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Tuesday, September 25, 2018

Bored and Brilliant: How Spacing Out Can Unlock Your Most Productive and Creative Self

I picked up Manoush Zomorodi's Bored and Brilliant: How Spacing Out Can Unlock Your Most Productive and Creative Self at Book Expo last year (2017), and I read through the intro immediately. It was different than I was expecting -- I was hoping for a treatise on the boredom research -- but it was interesting nonetheless. I put it aside for a while, and I picked it back up recently in the wake of my family's discussion of how we can be better about electronics. 

Westerners are spending more time on their electronic devices than ever. We are also reporting that it is negatively impacting our lives and our relationships -- so why can't we just put the damned things down? Zomorodi wondered the same thing, so she set out to challenge both herself and her listeners with the Bored and Brilliant challenge to get people off of their phones, get them bored, and bring back their brilliance. 

I began the challenge by downloading the Moment app and tracking my usage for a couple of days. I was surprised that, by the fourth day, that I clocked in less than two hours of phone time a day. However, I ended up with 25+ pick ups, which is an interesting ratio. I think that this usage is less than my usual, as I was already working to become aware of how often I was using my phone and making an effort to cut that usage down, at least at home with my family. Unfortunate, I found that it made me more aware of my husband’s phone usage, but that’s for him to fix. I just get to be exasperated with him. 

The second challenge, putting away my phone while I commute, was both easy and hard. I am a bookworm (obviously — this is, after all, a book blog), so staying off my electronics wasn’t terribly hard. However, I do often use 20 or so minutes of that commute to respond to emails and — here’s the irony — blog. It helps me keep my phone away at home to take care of little things on the train. So I modified the challenge. I could only use my phone and catch up on emails and such after I read at least one chapter in my book.

The third challenge, not taking a single picture during the day, wasn't too hard. Because we run an Instagram page for our family to see pictures of our son, it was important that a picture still go up, so I made sure to assign my husband to picture duty. I have found myself not taking pictures of the boy on days before, so this wasn't as hard as it seems. I made the decision several trips ago to avoid taking photos all the time and to just enjoy my experiences, which oddly coincided with me getting a smart phone. The first six months of my child's life was an exception, but otherwise, this was a good use of my restraint skills.

The fourth challenge, deleting an app that is a time suck, was one that I skipped, not because I couldn't bring myself to do it, but rather because just becoming more cognizant of my phone use on a regular basis meant that I was spending less (and sometimes significantly less) than two hours a day on my phone, and that included work time. Facebook may have been the one I would have chosen, and I found myself gravitating away from it anyway, which I find super interesting.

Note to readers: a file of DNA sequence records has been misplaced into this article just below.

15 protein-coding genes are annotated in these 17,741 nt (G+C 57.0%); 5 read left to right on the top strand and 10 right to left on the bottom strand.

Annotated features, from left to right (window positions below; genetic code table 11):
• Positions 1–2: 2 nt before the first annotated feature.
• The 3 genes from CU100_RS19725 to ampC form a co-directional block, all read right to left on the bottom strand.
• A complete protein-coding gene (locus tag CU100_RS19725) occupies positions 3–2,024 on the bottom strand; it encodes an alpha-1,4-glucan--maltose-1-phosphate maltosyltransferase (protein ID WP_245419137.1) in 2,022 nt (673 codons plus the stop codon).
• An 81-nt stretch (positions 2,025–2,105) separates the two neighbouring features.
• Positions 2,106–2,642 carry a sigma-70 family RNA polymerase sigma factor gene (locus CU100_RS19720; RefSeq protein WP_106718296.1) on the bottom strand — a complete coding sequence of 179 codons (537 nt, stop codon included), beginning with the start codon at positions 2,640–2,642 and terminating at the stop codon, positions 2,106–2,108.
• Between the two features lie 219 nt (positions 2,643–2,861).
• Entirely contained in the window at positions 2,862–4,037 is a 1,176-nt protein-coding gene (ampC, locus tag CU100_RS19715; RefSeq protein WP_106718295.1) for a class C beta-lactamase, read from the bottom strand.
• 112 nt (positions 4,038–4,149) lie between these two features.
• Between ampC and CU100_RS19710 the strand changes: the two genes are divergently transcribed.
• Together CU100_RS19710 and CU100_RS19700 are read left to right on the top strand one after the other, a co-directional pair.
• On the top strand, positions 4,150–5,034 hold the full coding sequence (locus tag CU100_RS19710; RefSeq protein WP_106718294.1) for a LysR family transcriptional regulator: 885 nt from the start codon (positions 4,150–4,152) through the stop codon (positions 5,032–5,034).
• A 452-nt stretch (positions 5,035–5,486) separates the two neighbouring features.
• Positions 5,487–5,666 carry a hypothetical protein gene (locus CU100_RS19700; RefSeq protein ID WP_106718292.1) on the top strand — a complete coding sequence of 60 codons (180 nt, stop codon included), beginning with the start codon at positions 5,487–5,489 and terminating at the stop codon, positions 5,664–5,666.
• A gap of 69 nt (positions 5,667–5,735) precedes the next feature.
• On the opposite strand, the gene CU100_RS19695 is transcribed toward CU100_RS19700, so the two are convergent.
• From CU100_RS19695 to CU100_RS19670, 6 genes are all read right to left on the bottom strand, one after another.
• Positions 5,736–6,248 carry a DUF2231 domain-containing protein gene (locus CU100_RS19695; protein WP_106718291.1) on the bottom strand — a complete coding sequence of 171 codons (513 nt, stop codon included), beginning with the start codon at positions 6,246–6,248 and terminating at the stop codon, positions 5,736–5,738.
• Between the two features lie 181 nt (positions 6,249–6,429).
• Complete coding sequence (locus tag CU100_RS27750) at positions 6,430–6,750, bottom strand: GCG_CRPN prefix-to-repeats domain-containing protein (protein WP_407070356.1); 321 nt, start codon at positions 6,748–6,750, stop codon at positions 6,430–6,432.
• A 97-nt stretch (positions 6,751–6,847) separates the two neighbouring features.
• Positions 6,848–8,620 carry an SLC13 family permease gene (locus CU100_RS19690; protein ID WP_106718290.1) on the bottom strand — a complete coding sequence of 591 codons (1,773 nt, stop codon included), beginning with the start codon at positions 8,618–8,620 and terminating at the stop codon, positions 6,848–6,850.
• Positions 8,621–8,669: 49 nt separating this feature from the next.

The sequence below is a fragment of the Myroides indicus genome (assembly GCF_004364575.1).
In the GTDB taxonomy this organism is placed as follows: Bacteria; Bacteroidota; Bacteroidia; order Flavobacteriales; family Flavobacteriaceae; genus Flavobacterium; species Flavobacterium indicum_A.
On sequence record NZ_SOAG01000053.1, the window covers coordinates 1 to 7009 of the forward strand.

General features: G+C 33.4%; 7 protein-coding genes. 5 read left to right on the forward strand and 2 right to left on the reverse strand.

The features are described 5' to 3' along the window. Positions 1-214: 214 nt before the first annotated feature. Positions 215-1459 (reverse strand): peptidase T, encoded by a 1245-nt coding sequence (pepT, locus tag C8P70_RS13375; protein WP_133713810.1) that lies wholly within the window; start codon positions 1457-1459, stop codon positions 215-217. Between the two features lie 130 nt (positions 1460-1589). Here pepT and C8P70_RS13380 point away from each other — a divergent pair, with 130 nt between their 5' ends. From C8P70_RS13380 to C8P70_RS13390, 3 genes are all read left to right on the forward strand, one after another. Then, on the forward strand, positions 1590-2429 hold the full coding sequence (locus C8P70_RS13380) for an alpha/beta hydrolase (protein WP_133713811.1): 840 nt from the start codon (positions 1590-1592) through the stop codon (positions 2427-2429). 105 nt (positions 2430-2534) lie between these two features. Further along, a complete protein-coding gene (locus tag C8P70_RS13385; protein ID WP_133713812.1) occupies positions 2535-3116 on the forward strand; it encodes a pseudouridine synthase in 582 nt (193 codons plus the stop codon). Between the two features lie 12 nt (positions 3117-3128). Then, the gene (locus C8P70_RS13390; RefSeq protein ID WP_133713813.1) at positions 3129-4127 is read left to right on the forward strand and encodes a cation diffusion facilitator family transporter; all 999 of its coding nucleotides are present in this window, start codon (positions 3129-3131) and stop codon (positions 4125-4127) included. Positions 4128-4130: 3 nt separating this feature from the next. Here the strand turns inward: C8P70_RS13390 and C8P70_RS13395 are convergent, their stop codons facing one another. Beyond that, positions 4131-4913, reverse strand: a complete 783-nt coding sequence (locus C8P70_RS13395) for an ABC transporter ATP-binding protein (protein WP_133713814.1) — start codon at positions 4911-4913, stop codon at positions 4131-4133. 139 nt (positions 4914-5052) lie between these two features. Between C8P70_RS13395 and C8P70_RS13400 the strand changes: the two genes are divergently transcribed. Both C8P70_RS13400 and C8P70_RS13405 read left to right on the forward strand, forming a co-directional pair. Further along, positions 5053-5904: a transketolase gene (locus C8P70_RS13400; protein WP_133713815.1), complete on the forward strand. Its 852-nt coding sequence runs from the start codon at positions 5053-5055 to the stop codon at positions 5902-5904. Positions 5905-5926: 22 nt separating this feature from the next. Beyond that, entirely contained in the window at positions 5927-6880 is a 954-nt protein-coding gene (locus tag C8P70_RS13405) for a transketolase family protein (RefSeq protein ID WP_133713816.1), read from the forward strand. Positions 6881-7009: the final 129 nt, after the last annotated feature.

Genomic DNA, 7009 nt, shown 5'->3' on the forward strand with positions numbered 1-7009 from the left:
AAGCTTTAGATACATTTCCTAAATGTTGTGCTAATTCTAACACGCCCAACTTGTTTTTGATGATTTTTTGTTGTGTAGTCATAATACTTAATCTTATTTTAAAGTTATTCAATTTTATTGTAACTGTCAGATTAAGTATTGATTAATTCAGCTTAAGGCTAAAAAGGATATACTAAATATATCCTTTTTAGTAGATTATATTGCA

Then we get to challenges five (take a fakecation), six (stop and smell the roses), and seven (bored and brilliant), and I have to admit that I didn't do them. After reading the earlier chapters, I felt as though I was on the right track. And retrospectively, I can confirm this. I not only find myself on my phone less often, but I also find myself forgetting to bring my phone from room to room and, when I do notice, I tend to not care that I don't know where it is. That might change when my husband starts back up at work and we are on opposite schedules again, but right now it's working super well. So well, in fact, my husband has been annoyed with me when he can't get hold of me because I just don't have my phone around. Ha. Whoops! Sorry not sorry?

I will definitely do the bored and brilliant challenge sometime in the near future -- I think it's a good one. And I'm not deleting the Moment app from my phone so that if I do ever notice it becoming a problem again, I can refocus and get back to the deliberate use that I am working on now. I use my phone while putting my baby to bed because I have a book on my Kindle app that I'm reading. I check it while I'm out to see if my husband and/or child needs me. But otherwise, it's just not that important, and it feels like a great place to be.

During the challenge, which took me more than a week because I wanted to make this a change in how I use my phone regularly not just challenge myself for a week, my husband and I went on a date. While we were at the bar, right in the middle of our conversation about our family, he notices a film crew and asks if I had heard of the show. I said no, and while I proceed to pick back up the conversation, he immediately pulls out his phone to look it up. I became more than a little pissy, and I laid into him about how we were having a conversation and his addiction to his device just broke it up. Rather than filing it in the back of his mind, or work on continually observing, he had to go down an electronic rabbit hole and fill a void that previously had not existed. I told him that I needed him to start tracking his phone time because it was getting ridiculous. He has since started to do so, and next I'll have him read this book. 

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